Frankenstein By Mary Shelley Summary and Analysis Chapter 23

Summary

While Victor is prowling the halls of the inn where the couple was living, the monster makes good on his threat to Victor, enters their bedroom, and strangles Elizabeth. Victor shoots at the monster when he flees, but the monster gets away without being wounded.

When Alphonse learns of Elizabeth's death, he is overcome with grief and dies. Victor goes to a local magistrate and tells the entire story to him. With the local authorities hamstrung as to what their action should be, Victor sets off in search of the monster to exact revenge.

Analysis

At 8 p.m. on the day of their arrival in Evian, Victor and Elizabeth go to the inn where they expect to spend their honeymoon night. A storm arises during the night as Victor wanders the halls to look for potential hiding places for his foe. During this search, the monster steals into the Frankenstein's room and strangles Elizabeth, like his other victims. As other guests rush into the room, Victor tells of the presence of the monster and a search ensues. The grief overwhelms Victor and he falls down "in a state of utter exhaustion." He vows to return to Geneva to protect his remaining family.

The setting is key because the storm signals that something evil is going to happen (another Gothic element). Victor feels "exhausted" and mad after a murder; each incident of murder throws him off several months, but the monster waits for him to get better before hurting him again. This is a quality of Gothic fiction, the psychic communication between characters.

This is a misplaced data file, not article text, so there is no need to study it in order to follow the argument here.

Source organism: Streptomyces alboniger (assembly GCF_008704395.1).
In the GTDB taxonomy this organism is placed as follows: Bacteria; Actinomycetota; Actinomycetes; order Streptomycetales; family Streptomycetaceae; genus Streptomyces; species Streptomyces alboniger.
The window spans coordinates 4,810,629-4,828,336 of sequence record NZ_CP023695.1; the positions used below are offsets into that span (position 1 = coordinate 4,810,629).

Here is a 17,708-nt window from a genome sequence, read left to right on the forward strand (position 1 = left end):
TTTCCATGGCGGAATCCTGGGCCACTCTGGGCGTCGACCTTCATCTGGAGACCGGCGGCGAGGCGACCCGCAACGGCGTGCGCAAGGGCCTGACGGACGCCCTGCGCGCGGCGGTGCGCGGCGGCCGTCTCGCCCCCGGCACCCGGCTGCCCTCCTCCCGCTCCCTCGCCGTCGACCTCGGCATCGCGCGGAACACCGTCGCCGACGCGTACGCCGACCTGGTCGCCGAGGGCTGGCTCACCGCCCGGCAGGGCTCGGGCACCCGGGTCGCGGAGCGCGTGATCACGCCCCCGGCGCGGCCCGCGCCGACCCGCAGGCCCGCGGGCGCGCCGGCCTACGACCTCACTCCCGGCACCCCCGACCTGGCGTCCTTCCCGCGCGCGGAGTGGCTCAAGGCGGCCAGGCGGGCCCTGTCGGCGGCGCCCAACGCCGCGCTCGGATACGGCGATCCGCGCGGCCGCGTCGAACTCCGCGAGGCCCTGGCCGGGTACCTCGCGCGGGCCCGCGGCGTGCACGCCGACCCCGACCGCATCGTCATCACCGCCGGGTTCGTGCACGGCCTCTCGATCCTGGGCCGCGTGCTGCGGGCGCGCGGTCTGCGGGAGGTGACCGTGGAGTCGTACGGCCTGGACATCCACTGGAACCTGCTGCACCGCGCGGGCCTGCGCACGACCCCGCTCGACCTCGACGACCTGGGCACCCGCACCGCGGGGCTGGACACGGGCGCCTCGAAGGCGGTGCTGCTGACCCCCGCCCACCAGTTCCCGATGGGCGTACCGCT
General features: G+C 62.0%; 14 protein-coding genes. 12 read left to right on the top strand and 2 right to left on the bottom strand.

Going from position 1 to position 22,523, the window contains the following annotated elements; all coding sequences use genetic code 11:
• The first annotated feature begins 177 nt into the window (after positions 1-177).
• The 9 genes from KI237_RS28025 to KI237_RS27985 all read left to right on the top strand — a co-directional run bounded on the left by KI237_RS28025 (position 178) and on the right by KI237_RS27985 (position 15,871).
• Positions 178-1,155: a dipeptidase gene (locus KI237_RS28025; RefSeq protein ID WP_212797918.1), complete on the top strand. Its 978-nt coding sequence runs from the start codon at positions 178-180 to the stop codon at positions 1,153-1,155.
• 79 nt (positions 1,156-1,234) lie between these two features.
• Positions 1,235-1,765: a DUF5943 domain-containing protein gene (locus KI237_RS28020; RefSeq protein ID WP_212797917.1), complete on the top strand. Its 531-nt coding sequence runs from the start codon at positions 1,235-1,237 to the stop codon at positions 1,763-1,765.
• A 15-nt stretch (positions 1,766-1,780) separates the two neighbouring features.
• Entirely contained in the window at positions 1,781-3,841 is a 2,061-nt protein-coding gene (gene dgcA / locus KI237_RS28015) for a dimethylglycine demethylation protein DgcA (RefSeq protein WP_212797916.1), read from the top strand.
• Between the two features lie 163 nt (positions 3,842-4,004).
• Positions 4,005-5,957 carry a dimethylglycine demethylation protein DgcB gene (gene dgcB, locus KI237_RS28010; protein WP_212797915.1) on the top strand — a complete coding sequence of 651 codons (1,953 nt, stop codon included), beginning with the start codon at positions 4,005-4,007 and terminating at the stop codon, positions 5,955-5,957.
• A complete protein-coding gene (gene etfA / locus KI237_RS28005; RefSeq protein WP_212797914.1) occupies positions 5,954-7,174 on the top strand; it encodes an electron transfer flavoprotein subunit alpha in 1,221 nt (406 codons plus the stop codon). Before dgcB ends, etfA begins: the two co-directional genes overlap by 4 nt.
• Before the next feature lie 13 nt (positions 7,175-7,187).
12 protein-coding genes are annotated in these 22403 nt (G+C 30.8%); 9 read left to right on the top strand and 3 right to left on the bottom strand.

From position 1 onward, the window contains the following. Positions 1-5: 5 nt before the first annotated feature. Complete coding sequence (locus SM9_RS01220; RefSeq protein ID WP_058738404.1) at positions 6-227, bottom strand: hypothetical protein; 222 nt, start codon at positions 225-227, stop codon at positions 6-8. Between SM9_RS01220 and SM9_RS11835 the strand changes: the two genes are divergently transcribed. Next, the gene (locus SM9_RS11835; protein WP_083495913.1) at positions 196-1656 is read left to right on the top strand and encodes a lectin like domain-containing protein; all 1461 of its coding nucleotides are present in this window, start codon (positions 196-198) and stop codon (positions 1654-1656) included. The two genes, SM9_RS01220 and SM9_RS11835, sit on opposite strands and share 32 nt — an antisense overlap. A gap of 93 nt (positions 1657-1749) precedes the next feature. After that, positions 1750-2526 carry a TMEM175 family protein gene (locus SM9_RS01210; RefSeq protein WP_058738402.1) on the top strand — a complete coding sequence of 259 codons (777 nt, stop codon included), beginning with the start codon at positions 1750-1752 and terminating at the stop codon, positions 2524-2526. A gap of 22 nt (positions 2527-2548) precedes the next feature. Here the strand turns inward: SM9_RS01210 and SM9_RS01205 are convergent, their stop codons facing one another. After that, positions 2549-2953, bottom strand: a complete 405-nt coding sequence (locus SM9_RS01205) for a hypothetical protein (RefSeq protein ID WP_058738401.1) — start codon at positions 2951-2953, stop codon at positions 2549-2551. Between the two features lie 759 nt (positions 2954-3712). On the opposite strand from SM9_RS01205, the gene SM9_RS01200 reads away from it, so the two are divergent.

In Geneva, Alphonse learns of his daughter-in-law's demise and he dies of a broken heart a few days later. Victor's mind turns from a victim to a seeker of revenge, to avenge the deaths of his friends and family at the hands of his creation. He says, "I have but one resource, and I devote myself, either in my life or death, to his destruction."

Even when Victor talks to the magistrate, he mentions that he feels the monster is still lurking around. This is a common thread that goes through the novel. The monster knows where Victor is at all times, and Victor can sense when the monster is very close. This is another mysterious, Gothic element.

Glossary

exordium the beginning part of a speech (the opening part of an oration, treatise, etc.).

ennui boredom, weariness, dissatisfaction with life (weariness and dissatisfaction resulting from inactivity or lack of interest; boredom).

maladie du pays homesickness.

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